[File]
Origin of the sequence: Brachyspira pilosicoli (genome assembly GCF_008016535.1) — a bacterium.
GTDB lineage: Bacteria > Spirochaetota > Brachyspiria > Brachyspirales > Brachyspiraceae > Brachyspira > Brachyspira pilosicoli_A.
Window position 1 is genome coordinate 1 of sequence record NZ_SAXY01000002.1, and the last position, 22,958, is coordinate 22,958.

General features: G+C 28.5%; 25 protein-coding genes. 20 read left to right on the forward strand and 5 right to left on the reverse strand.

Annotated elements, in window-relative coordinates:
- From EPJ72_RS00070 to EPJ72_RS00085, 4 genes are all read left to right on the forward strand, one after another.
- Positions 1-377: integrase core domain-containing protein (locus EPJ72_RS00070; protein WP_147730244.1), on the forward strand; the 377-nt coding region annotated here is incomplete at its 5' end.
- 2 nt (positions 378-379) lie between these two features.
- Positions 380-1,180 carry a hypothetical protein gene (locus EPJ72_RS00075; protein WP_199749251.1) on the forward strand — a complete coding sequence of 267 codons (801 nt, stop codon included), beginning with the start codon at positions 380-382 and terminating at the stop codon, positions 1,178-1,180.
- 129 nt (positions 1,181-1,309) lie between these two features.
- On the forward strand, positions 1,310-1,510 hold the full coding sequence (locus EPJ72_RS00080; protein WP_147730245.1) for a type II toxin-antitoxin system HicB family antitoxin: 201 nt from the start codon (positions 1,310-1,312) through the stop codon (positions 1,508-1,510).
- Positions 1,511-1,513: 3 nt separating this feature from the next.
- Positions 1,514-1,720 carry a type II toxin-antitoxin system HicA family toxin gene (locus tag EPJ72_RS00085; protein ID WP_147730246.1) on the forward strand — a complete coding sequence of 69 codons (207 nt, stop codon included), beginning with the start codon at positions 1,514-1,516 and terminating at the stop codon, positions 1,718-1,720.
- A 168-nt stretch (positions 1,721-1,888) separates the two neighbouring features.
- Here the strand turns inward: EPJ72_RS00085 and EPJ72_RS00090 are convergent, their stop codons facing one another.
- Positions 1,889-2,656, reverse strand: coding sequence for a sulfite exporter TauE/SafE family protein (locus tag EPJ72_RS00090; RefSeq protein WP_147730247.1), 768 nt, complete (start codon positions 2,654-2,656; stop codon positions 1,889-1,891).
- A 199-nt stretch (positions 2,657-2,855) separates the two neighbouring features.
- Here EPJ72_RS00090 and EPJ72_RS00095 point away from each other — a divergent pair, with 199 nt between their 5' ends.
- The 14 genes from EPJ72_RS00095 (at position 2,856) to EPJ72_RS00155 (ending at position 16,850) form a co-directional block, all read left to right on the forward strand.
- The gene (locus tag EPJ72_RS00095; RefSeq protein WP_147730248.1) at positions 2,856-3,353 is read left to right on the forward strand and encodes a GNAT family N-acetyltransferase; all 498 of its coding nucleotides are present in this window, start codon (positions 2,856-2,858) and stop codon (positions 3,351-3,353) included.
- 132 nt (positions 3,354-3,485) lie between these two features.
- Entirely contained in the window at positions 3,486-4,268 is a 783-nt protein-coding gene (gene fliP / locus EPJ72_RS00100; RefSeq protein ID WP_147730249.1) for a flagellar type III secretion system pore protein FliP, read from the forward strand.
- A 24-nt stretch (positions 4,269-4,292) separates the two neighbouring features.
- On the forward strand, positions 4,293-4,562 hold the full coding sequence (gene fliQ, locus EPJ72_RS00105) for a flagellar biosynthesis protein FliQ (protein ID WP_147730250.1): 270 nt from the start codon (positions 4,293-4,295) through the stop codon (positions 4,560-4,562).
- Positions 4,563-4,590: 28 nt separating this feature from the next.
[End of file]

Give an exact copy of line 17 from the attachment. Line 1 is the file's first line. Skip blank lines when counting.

- A 199-nt stretch (positions 2,657-2,855) separates the two neighbouring features.